Sometime in the 1980s a good customer and I were chatting in my office. In the course of conversation, he mentioned his excursion to visit Lillian Openheimer in Union Square at her Origami center. Lillian is largely credited with introducing origami to the United States.
My customer was pleased to learn that we shared a mutual interest in origami - I had discovered the Japanese art of paper folding in high school and had made a myriad of creatures, always looking for an opportunity to make a flapping crane.
At one juncture in the conversation he showed me paper he had acquired from Lillian's studio. My first instinct was to take a ruler from my desk and measure it. He was furious, incensed by my act of measuring. Apparently, quantifying or measuring the media was NOT a valid response or way to appreciate the artform. Storming out of my office, my manager at the time managed to calm him down some, explaining that I meant no insult and I was not incapable of appreciating Origami, but that I had an analytical side.
You can't dictate how someone will interpret art or what aspect they will take interest in, often to the chagrin and frustration of artists whose explanatory and dictatory diatribes fall on deaf ears. A friend who introduced me to Boaz Vaadia, told me of an incident where he was once at the studio of the sculptor who became frustrated that my friend was taking a greater interest in the mechanisms of construction and moving heavy stone than of the art itself - see his work here.
I was told by a regular reader of this blog about an often photographed crocheted bicycle on the street in the Lower East Side at Elizabeth and Broome Streets ((lower left photo) near the Christoper Henry Gallery. Not realizing there was a connection between the gallery and the bike, I strolled inside to discover an exhibition of the work of Polish artist Agata Oleksiak on the second floor. An entire room and every object in it was crocheted in a riot of colors.
Olek makes a point (evidenced in the exhibit title - Knitting is for Pus****) to differentiate between knitting and crocheting. From her website:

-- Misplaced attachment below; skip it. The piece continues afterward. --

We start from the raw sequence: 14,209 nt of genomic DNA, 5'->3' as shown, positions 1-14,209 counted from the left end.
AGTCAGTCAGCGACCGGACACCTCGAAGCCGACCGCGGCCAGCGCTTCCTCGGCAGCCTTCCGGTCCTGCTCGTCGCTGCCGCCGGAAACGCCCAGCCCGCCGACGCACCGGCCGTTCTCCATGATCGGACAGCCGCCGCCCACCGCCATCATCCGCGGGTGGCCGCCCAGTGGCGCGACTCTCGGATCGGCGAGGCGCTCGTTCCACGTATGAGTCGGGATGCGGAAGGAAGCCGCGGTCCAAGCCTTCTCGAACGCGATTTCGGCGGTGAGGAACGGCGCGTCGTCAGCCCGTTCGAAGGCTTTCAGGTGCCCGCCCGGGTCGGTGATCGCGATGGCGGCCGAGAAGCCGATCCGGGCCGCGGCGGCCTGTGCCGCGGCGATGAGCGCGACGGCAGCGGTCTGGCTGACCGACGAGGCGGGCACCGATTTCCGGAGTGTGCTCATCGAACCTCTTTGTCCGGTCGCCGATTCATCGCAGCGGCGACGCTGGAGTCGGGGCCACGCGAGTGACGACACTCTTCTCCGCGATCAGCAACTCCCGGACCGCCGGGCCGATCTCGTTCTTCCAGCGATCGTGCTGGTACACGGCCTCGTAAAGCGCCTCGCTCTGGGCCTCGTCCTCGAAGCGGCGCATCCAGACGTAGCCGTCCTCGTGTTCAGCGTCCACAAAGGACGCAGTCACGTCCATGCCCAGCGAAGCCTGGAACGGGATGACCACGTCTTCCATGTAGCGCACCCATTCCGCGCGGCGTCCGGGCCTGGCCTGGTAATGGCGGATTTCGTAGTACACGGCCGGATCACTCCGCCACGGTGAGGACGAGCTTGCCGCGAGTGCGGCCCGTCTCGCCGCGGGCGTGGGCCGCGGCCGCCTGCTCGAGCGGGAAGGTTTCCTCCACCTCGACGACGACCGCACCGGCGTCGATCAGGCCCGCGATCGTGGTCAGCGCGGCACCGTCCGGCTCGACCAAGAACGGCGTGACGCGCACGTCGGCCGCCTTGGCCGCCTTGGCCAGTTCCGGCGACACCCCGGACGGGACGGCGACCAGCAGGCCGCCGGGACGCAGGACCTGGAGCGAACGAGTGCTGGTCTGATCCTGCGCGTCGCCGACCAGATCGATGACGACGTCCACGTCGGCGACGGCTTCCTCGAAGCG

A loop after a loop. Hour after hour my madness becomes crochet. Life and art are inseparable. The movies I watch while crocheting influence my work, and my work dictates the films I select. I crochet everything that enters my space. Sometimes it's a text message, a medical report, found objects. There is the unraveling, the ephemeral part of my work that never lets me forget about the limited life of the art object and art concept. What do I intend to reveal? You have to pull the end of the yarn and unravel the story behind the crochet.
This may be a valid and crucial distinction in her art, however, I am afraid that the vast majority of observers will make a cursory examination of her work and come to their own conclusions.
On August 29, 2008, I wrote a piece called Nuance. I think the very essence of many works of art hinges on subtlety and nuance and to miss a fine point or distinction can mean to really miss everything. Often it is not so much the incapacity of the viewer to understand but rather the unwillingness to take the time to see and learn. So much to do and so little time.
I ran through Olek's exhibit quickly. It is only through writing this story and reading about her work, her bio and watching interviews did I become aware of her mission. Perhaps the epigram, attributed to Dorothy Parker, best summarizes: "You can lead a horticulture but you can't make her think" :)
Note: This epigram is a play on the American proverb: You can lead a horse to water, but you can't make him drink, dating back to the 12th century: "A man maie well bring a horse to the water, But he can not make him drinke without he will."